Keep A&E for emergencies only, Sheffield patients urged

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Health chiefs in Sheffield are urging people to attend A&E only if absolutely necessary - after it was revealed waits of more than four hours increase at the city’s emergency unit on Saturdays and Sundays.

Sheffield Teaching Hospitals met its target to see 95 per cent of A&E patients, on average, within four hours from April to August.

However figures published in a report by the NHS Sheffield Clinical Commissioning Group showed that the number seen within four hours dipped below 95 per cent 14 times on Saturdays and Sundays from April to July.

More than 64,000 people attended the unit at the Northern General Hospital over the past five months.

Kirsten Major, director of strategy and operations at the hospitals trust, said: “All emergency services are very busy and it is pleasing to see that we achieved the challenging target of seeing 95 per cent of patients within four hours of them attending A&E and that we are currently performing better the national average in this area.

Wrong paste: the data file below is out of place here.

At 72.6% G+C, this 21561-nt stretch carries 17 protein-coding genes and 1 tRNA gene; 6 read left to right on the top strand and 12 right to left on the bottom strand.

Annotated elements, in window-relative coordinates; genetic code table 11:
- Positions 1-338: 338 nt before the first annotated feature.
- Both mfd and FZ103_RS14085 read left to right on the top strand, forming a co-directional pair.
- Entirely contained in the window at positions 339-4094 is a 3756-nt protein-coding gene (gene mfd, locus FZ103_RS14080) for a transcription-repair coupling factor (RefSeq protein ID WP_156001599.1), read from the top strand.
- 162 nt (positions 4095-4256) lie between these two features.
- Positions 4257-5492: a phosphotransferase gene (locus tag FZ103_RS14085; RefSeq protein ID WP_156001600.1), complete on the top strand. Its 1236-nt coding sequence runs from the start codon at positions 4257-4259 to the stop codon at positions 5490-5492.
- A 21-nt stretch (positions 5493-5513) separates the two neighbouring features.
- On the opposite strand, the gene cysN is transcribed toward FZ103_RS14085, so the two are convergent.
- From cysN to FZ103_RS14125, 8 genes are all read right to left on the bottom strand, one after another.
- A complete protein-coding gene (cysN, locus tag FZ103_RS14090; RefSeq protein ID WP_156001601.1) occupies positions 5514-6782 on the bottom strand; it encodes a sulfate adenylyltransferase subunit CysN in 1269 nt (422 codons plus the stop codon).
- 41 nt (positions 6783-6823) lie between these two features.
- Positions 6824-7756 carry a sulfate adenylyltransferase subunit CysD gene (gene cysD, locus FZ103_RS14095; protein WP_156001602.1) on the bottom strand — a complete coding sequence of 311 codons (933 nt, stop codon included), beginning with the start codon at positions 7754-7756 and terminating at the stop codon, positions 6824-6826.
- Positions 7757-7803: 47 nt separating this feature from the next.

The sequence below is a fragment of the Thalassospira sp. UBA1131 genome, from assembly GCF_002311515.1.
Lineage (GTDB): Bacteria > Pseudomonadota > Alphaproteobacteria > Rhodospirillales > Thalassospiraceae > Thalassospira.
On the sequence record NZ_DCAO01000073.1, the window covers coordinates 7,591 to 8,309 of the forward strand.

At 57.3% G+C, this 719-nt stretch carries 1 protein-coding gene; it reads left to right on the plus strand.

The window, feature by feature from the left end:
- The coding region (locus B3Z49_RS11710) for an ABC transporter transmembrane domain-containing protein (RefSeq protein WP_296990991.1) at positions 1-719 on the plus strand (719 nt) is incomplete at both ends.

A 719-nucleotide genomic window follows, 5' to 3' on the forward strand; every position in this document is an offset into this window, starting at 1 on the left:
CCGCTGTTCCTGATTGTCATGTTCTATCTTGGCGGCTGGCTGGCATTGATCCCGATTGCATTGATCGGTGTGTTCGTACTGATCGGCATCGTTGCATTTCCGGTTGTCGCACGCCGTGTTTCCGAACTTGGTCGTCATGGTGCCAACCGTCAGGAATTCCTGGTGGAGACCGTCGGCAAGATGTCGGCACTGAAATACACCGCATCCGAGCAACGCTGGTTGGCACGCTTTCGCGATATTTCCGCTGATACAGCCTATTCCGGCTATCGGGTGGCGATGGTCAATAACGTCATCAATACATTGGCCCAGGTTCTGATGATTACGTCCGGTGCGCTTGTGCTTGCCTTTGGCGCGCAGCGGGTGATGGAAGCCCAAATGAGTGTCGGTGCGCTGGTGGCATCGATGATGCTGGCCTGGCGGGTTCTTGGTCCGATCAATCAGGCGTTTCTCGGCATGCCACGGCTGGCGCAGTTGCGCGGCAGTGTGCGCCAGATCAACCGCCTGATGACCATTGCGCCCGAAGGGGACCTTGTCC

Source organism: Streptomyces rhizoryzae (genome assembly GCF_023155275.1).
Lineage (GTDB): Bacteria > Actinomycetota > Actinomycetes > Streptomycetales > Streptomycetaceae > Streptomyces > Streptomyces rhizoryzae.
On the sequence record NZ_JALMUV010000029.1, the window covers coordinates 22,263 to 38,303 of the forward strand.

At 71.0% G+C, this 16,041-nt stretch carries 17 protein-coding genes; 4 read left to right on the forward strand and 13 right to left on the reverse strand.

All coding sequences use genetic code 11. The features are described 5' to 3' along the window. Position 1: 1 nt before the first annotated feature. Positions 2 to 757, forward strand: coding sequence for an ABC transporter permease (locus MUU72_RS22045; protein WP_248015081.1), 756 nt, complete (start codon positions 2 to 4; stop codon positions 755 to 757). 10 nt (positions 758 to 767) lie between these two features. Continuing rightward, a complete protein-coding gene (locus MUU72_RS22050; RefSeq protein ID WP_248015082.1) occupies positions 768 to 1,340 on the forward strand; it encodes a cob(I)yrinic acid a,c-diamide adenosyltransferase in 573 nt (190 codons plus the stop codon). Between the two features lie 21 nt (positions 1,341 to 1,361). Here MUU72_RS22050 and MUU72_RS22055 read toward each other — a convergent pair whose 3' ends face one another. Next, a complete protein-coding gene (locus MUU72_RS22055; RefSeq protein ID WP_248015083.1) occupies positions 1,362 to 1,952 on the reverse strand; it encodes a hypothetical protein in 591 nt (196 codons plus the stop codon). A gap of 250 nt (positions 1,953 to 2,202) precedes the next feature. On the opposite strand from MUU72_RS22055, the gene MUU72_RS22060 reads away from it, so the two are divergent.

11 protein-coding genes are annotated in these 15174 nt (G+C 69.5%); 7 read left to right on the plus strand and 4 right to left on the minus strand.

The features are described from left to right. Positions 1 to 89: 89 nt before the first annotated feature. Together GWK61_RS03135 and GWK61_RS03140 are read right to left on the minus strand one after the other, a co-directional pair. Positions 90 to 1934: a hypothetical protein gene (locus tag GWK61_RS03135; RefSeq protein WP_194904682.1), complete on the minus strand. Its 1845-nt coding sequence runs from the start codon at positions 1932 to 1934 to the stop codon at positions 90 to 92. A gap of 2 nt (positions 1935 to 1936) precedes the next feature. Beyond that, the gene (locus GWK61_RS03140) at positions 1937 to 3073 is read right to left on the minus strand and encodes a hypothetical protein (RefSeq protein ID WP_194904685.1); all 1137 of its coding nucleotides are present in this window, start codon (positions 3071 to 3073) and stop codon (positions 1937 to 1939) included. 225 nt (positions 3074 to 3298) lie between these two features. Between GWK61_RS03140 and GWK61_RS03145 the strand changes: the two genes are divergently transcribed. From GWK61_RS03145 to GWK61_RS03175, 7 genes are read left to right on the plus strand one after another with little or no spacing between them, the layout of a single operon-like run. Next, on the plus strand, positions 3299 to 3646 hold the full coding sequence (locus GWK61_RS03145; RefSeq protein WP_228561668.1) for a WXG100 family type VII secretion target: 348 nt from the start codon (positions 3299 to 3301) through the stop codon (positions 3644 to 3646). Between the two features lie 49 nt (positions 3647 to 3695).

“The public can help us keep waiting times to a minimum by choosing the right health service for their needs and only using A&E for serious or life-threatening situations. We prioritise the sickest patients which means those attending with minor ailments and injuries will wait longer.

“These patients should consider services such as the walk-in centre, minor injuries, their GP or their local pharmacy.”

Dr Zak McMurray, clinical director at the CCG, added: “We need to make sure that everyone knows about the range of NHS services available to them in Sheffield and that when people become ill that they stop and think - does this injury or illness really need emergency treatment?

“Many people don’t realise how much time it costs the administrative and clinical services at A&E to deal with an individual patient, and any that don’t need to be there will detract from the care that can be provided for those who do.

“Please remember A&E is for accidents and emergency only. If in doubt visit your local pharmacy, ring 111 or contact your local GP practice for advice.”

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